You cannot predict everything. People you thought were friends might turn out to be from the other side. You might have conflicts with people you never even imagined being rude. What is going to happen when you are going through a rough patch?

Consider that one of you could be successful in the future and might want to relocate. What if your spouse wants you to pay for graduate school and you do not want to have a connection any longer? What will you do? Start mediation again? Make sure everything is written clearly so that there is no room for any misunderstanding.

 6. Construct Clear Consequences for the Rule Breaker

What will be the consequences if either one of you doesn’t abide by the guidelines set out? For example parenting, what are the consequences for the person who breaks the rules?

Be completely clear about what happens to the person who breaks the rules. Also, make sure you are clear about the role of an ex in such a situation like this.

 7. Do Not Do What You Always Did

One of the best parts of a divorce is that you are no longer responsible for your partner’s behavior. It works both ways. They are no longer responsible for you either. Stop the old habits of always giving or taking support from your partner.

Stop listening to your partner’s self-hatred, insecurities, or ridiculous relationships about their family just to take advantage of you. Stop listening TO them. Learn to make your own decisions and always beware of divorce sex! Just to cut a long story short.

 8. Turn Over a New Leaf in Your Social Life

If you want to have a durable relationship with somebody who could be a prospective parent with you, you need to let go of all the resentment and the failures. Forget about who gets to keep what and what you are becoming. Do not start getting a bad conscious now that the other person has moved on and completely forgotten about you and blah blah blah.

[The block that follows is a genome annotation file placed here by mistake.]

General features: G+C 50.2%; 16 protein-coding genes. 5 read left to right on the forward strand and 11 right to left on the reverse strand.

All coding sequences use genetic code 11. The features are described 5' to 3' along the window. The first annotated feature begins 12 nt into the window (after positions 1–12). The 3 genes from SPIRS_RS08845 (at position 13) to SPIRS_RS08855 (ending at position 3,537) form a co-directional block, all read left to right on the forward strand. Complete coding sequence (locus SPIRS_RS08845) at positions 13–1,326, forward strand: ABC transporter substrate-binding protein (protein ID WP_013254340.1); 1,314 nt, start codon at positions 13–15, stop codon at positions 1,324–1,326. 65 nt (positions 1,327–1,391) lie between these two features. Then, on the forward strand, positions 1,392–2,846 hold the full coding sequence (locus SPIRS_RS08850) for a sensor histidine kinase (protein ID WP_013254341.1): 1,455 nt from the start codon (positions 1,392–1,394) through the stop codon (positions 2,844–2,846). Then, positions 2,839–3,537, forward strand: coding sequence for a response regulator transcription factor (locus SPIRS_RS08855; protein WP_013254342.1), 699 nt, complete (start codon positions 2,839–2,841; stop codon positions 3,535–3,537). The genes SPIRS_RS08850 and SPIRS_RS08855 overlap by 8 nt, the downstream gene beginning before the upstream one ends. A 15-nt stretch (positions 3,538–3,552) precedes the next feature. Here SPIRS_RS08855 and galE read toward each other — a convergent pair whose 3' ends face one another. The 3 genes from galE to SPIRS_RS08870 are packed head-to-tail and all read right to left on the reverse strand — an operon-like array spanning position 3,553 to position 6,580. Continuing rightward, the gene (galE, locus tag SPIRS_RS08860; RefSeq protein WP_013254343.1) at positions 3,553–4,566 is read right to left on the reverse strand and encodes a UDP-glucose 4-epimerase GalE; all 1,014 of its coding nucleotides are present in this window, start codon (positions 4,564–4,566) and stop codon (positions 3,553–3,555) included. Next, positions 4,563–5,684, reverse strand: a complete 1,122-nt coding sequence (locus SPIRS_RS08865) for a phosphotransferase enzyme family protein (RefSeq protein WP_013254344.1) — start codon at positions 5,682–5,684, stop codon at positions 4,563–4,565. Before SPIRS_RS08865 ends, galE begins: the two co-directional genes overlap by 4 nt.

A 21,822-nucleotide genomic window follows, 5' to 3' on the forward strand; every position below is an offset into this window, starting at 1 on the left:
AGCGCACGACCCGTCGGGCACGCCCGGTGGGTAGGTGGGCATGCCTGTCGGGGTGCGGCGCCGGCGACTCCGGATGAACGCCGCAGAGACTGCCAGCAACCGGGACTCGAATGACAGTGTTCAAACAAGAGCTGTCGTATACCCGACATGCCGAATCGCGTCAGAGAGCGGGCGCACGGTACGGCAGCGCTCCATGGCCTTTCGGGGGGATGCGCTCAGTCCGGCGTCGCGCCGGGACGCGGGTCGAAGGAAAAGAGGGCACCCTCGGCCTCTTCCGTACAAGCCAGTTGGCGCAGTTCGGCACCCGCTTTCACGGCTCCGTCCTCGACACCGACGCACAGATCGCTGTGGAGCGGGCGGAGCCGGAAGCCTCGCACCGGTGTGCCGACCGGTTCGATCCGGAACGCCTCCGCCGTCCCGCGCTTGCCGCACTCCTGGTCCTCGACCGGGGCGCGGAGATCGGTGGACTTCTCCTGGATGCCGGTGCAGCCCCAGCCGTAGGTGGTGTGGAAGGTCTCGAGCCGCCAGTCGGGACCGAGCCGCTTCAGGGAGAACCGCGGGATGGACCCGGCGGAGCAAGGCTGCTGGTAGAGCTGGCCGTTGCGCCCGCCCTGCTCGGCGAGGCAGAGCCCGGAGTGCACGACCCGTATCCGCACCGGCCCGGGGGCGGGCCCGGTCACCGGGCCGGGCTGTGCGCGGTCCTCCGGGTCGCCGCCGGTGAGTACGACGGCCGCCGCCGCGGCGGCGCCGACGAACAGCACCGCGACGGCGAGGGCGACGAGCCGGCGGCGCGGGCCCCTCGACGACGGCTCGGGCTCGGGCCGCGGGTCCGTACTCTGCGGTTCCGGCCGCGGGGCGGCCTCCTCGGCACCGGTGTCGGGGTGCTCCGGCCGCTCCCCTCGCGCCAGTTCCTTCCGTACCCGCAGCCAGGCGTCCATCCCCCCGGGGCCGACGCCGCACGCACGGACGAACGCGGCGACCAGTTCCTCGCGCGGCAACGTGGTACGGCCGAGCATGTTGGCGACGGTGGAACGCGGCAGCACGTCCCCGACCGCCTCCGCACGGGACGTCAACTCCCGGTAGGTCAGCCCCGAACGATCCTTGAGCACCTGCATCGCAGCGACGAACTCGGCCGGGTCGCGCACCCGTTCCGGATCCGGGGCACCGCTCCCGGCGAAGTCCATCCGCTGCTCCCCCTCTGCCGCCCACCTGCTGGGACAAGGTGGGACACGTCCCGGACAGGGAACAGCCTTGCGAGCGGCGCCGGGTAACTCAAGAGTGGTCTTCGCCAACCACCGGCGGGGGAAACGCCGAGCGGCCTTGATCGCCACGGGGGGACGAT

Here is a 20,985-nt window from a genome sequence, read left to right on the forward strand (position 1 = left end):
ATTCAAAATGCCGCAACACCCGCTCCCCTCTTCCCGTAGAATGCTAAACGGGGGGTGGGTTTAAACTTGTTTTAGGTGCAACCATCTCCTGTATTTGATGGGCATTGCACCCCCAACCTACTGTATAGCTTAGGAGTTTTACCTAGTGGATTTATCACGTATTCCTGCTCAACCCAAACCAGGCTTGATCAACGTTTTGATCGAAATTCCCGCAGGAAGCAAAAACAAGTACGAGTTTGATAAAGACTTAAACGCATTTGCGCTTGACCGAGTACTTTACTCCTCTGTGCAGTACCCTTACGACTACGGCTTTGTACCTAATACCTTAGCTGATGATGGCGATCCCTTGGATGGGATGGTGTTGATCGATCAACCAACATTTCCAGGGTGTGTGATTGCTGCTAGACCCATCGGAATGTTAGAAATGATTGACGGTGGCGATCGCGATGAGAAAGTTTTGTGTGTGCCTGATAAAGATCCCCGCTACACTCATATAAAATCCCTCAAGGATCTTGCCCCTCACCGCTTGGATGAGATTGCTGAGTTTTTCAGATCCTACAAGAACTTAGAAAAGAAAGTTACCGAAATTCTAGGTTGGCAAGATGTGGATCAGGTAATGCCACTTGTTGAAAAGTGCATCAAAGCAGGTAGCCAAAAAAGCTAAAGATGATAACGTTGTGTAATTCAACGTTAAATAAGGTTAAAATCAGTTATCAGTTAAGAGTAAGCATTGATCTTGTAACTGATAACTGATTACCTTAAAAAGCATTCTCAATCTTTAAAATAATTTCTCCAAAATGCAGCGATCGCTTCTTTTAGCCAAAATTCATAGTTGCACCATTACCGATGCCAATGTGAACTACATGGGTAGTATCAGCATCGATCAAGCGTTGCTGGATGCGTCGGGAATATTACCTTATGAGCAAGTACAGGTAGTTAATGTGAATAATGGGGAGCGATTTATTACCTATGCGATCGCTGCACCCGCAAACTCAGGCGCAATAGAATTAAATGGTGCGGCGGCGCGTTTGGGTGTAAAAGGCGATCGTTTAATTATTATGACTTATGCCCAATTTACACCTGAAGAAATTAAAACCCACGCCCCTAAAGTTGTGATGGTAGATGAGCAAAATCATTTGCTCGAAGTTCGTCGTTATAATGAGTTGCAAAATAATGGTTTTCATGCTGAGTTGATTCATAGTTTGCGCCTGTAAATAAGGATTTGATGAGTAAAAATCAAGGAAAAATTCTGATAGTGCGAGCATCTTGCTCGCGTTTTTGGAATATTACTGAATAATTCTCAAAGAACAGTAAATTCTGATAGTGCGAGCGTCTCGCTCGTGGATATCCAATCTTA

Think of it this way, they are making an effort to make a change in their life. You will feel bad because you did have great memories with them. But guess what? Life goes on! You may have feelings of jealousy in the beginning but you need to let it go and move on.

 9. Show The (newly-reconfigured) Family You Still Care

There is no harm to gather as a family. Go out for a movie together. Let the kids know you still care about them. There will be times when your kids will want things to go back to the way they were.

Let your kids know from the start that they have two parents. Let your kids know you still love them and care for them no matter what.

 10. No new people

The reason why the divorce is happening is that one of you is furious at the other. After all, they did something wrong. That person feels emotionally betrayed, cheated, and deceived. If it was all because of a third-party, it is important not to let them in early on in the scene.

All of this advice will have been a huge waste if any third-party gets involved, even with the children. It doesn’t matter that the children are teenagers. This will still be confusing to them and they will not understand any of this anyway. Just focus on family.